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Teachers as Learners: Key to the ILP

10 Jun

One of the major shifts for teachers as they use something like the Inquiry Learning Plan (ILP) is being learners everyday with and for their students.  The ability to ask great questions and guide students through each step of the plan is challenging and requires that teachers be, as Will Richardson in his book Why School? suggests, “master learners.” Now, this term sounds a bit intimidating; I certainly don’t consider myself a “master” of learning; however, Richardson’s call for teachers to be role models for learning and to be learners even before content-area teachers is a core concept behind the ILP:

Teachers need to be great at asking questions and astute at managing the different paths to learning that each child creates. They must guide students to pursue projects of value and help them connect their interests to the required standards. And they have to be participants and models in the learning process. Continue reading

ILP and Guided Inquiry

30 Mar

Two helpful resources in understanding the principles of Guided Inquiry (GI) are Guided Inquiry: Learning in the 21st Century (2007) and Guided Inquiry Design: A Framework for Inquiry in Your School  (2012) by Carol Kuhlthau, Leslie Maniotes, and Ann Caspari.  Through years of research and professional practice, this team of researchers and educators demonstrates how GI “is an approach to learning whereby students find and use a variety of sources of information and ideas to increase their understanding of a problem, topic, or issue” (Kuhlthau, Maniotes & Caspari, 2007).  Students construct new knowledge actively and strive for deep understanding.  Gone are the days of just gathering information for presentation, or copying and pasting information as ways of learning.   GI requires thorough interpretation, analysis, reflection, and synthesis to handle the complexities and nuances of various topics.  The process increases student engagement and invites students to connect what they are learning in the classroom to the world around them.  As a result, students take on more independence and more responsibility since they are constructing their own paths for learning.

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ILP and the Information Search Process

26 Mar

By the time the four of us started discussing Kuhlthau’s Information Search Process (ISP) and Guided Inquiry (GI), Meg had already created and used her initial version of the Inquiry Learning Plan (ILP).  During our work for our school’s 1-1 computing pilot, Meg began to talk to Marci and me about the principles of ISP and GI. We realized that what she was attempting had much in common with what Marci and I were so passionate about bringing to Hunterdon Central, and these frameworks have informed many of our discussions about the ILP since.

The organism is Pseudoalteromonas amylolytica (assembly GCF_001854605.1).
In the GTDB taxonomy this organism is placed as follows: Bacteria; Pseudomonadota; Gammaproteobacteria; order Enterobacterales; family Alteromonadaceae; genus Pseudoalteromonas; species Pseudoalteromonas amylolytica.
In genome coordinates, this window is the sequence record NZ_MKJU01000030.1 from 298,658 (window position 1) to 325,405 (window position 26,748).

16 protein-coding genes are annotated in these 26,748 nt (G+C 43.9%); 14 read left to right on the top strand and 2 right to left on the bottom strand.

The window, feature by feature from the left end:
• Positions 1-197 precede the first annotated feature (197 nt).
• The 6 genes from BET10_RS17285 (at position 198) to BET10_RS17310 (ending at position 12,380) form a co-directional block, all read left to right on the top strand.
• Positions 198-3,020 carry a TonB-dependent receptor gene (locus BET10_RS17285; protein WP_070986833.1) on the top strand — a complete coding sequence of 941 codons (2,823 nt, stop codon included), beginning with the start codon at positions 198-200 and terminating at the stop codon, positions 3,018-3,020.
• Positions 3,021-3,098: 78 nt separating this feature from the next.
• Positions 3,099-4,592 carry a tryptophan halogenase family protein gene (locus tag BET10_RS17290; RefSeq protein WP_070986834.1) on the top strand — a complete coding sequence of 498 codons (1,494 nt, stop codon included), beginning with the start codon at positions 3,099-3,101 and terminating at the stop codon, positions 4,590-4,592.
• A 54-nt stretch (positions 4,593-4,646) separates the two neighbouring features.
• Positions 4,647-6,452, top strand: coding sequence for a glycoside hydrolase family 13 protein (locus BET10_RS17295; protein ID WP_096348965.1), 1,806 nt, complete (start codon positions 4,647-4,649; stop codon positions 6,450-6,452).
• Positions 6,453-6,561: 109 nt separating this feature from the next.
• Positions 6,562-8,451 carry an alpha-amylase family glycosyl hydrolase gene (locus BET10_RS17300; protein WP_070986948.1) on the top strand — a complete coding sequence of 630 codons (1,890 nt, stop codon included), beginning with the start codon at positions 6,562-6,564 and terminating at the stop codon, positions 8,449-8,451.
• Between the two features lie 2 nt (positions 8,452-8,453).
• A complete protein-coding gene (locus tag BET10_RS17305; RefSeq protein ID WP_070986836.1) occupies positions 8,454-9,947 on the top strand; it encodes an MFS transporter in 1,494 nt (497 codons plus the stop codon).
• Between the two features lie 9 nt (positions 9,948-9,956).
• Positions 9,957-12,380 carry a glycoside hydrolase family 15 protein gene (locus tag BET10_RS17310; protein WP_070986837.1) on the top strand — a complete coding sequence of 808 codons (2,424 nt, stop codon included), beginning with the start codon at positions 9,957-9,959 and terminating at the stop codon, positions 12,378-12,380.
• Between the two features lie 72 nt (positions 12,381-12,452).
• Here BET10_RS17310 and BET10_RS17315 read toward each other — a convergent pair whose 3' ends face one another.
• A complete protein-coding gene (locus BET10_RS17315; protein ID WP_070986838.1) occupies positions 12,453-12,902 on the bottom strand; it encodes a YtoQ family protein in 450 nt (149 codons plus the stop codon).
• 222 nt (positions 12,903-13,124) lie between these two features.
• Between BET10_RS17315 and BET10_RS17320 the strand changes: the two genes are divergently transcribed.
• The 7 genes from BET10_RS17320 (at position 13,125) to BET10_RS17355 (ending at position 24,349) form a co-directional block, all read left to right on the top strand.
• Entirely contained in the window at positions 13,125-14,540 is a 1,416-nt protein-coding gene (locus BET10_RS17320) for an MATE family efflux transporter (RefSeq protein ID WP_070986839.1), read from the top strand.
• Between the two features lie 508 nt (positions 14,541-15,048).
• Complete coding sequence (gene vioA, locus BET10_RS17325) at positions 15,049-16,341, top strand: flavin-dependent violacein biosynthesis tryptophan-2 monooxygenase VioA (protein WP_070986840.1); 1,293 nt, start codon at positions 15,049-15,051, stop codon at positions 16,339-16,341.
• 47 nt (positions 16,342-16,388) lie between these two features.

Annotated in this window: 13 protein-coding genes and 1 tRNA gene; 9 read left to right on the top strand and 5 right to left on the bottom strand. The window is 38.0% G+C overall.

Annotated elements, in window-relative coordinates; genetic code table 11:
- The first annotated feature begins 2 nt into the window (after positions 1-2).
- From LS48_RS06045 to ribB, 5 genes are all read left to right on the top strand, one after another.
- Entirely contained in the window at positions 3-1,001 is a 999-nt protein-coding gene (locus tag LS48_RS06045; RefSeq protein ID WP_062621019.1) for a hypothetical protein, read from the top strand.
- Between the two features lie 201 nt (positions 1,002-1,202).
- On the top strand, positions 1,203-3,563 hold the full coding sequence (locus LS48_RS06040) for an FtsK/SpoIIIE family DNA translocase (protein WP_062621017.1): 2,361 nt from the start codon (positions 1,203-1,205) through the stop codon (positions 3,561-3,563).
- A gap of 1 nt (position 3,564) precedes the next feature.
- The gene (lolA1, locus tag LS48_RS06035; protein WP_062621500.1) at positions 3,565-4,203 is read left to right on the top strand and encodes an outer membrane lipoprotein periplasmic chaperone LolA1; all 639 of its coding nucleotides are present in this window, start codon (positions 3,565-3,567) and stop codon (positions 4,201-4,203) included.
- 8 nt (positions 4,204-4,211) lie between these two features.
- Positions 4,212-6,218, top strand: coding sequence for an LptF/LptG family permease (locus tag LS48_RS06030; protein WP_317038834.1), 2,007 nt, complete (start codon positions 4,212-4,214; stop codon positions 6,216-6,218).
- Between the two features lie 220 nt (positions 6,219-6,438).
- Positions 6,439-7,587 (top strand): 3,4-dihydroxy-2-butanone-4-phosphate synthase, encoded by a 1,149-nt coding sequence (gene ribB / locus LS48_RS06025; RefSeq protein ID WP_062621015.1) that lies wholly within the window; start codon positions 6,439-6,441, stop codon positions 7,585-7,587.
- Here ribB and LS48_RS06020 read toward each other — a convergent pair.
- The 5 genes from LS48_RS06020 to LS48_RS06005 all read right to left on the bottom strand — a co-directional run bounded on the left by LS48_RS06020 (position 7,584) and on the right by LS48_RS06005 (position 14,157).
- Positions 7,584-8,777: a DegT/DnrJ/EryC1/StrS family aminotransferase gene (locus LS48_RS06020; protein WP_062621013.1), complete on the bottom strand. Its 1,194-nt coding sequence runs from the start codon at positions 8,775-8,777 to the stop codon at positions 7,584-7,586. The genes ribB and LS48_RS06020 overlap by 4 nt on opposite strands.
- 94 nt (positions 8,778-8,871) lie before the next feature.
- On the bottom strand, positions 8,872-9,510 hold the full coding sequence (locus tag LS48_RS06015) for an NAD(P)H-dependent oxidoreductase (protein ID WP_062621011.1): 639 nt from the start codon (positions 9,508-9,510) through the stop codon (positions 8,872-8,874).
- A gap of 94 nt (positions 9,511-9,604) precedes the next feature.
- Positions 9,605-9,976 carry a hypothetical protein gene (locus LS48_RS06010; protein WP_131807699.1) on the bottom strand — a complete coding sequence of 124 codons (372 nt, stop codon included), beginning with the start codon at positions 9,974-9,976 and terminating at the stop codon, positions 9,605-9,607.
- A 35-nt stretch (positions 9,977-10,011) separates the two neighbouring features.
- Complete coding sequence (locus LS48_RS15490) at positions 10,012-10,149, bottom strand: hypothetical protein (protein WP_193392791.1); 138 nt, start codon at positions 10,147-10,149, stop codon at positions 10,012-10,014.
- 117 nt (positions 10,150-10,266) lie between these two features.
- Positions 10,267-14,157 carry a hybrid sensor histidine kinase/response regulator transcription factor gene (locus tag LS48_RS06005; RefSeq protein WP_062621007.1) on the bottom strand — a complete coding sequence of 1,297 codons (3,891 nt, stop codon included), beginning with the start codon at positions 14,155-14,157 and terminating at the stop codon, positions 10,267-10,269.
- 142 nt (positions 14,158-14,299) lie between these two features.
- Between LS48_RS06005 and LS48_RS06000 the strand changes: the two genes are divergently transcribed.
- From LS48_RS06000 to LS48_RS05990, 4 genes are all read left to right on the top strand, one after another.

The ISP was the framework I had learned while studying for my library degree at Rutgers.  ISP is one of the foundations of the Guided Inquiry Design Framework (which we will discuss in a future post), and it still serves as an important part of our teaching.  Unlike other processes, it includes not only the actions of successful researchers for each stage but also the associated thoughts and feelings.  The framework also highlights common stumbling points during which students need more support and scaffolding.  The ISP framework was developed after the study of how people research – not just students but also people whose jobs depended upon the quality of their research.

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Giving Students Control

14 Mar

Over the past week, I have read numerous emails, blogs, and tweets about personalized learning, many with links to student samples or courses that teachers are redesigning so that students can have more control over their learning. Each time I navigated to these sites and saw what others were doing, I was reminded that my own students are achieving some pretty incredible goals in my current Honors Brit Lit course. For the last two and a half years, my students in my Brit Lit (and this year my English II courses) have designed their own curriculum. They choose their own texts, develop their own questions, design activities, manage their time–they control nearly everything in that classroom.

So, to help keep my students focused and organized, I developed an inquiry-based learning plan, inspired by Carol Kuhlthau’s Information Search Process and Grant Wiggins’ UbD template. This site’s purpose is to share with you that plan and many of the resources and strategies that I–and my incredible friends and colleagues Cathy Stutzman, Heather Hersey, and Marci Zane–use to prepare students for rigorous, individualized, responsible learning. The plan is to have students, teachers, librarians, administrators,  and parents contribute to this site to share with you the struggles and achievements of this type of learning.

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